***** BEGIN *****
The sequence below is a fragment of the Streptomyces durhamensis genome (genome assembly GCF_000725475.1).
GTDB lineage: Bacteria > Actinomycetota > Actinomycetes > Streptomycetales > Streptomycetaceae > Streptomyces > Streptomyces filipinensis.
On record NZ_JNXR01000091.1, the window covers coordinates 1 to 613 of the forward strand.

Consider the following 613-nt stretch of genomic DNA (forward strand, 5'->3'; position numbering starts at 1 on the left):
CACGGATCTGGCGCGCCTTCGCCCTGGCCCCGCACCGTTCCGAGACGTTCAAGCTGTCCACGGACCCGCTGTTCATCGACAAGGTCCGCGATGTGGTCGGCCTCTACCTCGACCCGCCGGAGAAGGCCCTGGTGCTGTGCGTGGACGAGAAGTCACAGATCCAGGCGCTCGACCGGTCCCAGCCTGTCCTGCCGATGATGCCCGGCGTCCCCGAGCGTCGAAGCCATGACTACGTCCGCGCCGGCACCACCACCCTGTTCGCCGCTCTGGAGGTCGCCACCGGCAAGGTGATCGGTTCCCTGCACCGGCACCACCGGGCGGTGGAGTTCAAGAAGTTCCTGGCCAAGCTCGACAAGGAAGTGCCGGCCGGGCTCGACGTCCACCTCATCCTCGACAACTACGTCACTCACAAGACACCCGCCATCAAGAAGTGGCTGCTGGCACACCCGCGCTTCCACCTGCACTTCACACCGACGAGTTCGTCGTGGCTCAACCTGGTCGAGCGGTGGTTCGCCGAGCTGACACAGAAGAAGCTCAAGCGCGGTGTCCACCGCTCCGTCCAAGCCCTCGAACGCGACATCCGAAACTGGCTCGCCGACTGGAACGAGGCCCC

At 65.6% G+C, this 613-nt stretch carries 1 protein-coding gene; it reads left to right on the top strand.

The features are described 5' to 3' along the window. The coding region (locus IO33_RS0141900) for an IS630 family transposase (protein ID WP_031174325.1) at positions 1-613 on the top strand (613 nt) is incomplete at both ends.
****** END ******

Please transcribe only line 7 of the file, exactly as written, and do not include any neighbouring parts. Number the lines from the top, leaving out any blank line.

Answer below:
The features are described 5' to 3' along the window. The coding region (locus IO33_RS0141900) for an IS630 family transposase (protein ID WP_031174325.1) at positions 1-613 on the top strand (613 nt) is incomplete at both ends.